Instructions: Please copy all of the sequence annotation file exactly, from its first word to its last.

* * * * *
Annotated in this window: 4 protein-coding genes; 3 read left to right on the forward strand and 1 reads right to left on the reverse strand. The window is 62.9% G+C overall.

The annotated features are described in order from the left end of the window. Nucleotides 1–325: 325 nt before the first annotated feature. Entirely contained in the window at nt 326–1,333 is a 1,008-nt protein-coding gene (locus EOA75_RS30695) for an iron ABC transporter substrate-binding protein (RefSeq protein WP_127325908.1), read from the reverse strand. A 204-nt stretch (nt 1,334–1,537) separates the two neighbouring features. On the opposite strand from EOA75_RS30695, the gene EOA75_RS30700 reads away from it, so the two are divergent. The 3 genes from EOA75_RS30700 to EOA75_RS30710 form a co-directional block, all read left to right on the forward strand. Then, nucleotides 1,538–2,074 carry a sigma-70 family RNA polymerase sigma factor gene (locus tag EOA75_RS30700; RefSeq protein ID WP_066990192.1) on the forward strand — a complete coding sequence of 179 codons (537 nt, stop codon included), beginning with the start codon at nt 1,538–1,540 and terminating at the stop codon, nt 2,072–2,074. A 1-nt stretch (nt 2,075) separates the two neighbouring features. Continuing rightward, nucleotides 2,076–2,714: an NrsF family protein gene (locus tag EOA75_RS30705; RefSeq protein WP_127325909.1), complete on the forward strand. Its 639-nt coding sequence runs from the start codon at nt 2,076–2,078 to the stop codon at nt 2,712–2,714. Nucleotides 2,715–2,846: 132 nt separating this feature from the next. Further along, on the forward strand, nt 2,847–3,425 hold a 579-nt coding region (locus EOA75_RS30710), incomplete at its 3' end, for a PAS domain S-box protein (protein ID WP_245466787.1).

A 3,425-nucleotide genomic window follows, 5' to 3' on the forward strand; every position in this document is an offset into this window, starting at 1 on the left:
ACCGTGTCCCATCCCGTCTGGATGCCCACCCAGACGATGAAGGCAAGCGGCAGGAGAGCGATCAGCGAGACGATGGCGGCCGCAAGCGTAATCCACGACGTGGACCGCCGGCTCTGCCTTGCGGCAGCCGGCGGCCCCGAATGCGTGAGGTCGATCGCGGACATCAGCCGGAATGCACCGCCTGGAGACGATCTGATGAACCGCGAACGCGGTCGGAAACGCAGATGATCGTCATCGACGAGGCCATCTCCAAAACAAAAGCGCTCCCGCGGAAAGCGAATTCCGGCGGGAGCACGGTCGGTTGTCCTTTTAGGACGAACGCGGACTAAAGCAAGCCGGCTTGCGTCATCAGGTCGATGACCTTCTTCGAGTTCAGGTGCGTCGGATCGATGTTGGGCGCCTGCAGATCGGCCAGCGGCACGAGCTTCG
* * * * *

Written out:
Annotated in this window: 4 protein-coding genes; 3 read left to right on the forward strand and 1 reads right to left on the reverse strand. The window is 62.9% G+C overall.

The annotated features are described in order from the left end of the window. Nucleotides 1–325: 325 nt before the first annotated feature. Entirely contained in the window at nt 326–1,333 is a 1,008-nt protein-coding gene (locus EOA75_RS30695) for an iron ABC transporter substrate-binding protein (RefSeq protein WP_127325908.1), read from the reverse strand. A 204-nt stretch (nt 1,334–1,537) separates the two neighbouring features. On the opposite strand from EOA75_RS30695, the gene EOA75_RS30700 reads away from it, so the two are divergent. The 3 genes from EOA75_RS30700 to EOA75_RS30710 form a co-directional block, all read left to right on the forward strand. Then, nucleotides 1,538–2,074 carry a sigma-70 family RNA polymerase sigma factor gene (locus tag EOA75_RS30700; RefSeq protein ID WP_066990192.1) on the forward strand — a complete coding sequence of 179 codons (537 nt, stop codon included), beginning with the start codon at nt 1,538–1,540 and terminating at the stop codon, nt 2,072–2,074. A 1-nt stretch (nt 2,075) separates the two neighbouring features. Continuing rightward, nucleotides 2,076–2,714: an NrsF family protein gene (locus tag EOA75_RS30705; RefSeq protein WP_127325909.1), complete on the forward strand. Its 639-nt coding sequence runs from the start codon at nt 2,076–2,078 to the stop codon at nt 2,712–2,714. Nucleotides 2,715–2,846: 132 nt separating this feature from the next. Further along, on the forward strand, nt 2,847–3,425 hold a 579-nt coding region (locus EOA75_RS30710), incomplete at its 3' end, for a PAS domain S-box protein (protein ID WP_245466787.1).

A 3,425-nucleotide genomic window follows, 5' to 3' on the forward strand; every position in this document is an offset into this window, starting at 1 on the left:
ACCGTGTCCCATCCCGTCTGGATGCCCACCCAGACGATGAAGGCAAGCGGCAGGAGAGCGATCAGCGAGACGATGGCGGCCGCAAGCGTAATCCACGACGTGGACCGCCGGCTCTGCCTTGCGGCAGCCGGCGGCCCCGAATGCGTGAGGTCGATCGCGGACATCAGCCGGAATGCACCGCCTGGAGACGATCTGATGAACCGCGAACGCGGTCGGAAACGCAGATGATCGTCATCGACGAGGCCATCTCCAAAACAAAAGCGCTCCCGCGGAAAGCGAATTCCGGCGGGAGCACGGTCGGTTGTCCTTTTAGGACGAACGCGGACTAAAGCAAGCCGGCTTGCGTCATCAGGTCGATGACCTTCTTCGAGTTCAGGTGCGTCGGATCGATGTTGGGCGCCTGCAGATCGGCCAGCGGCACGAGCTTCG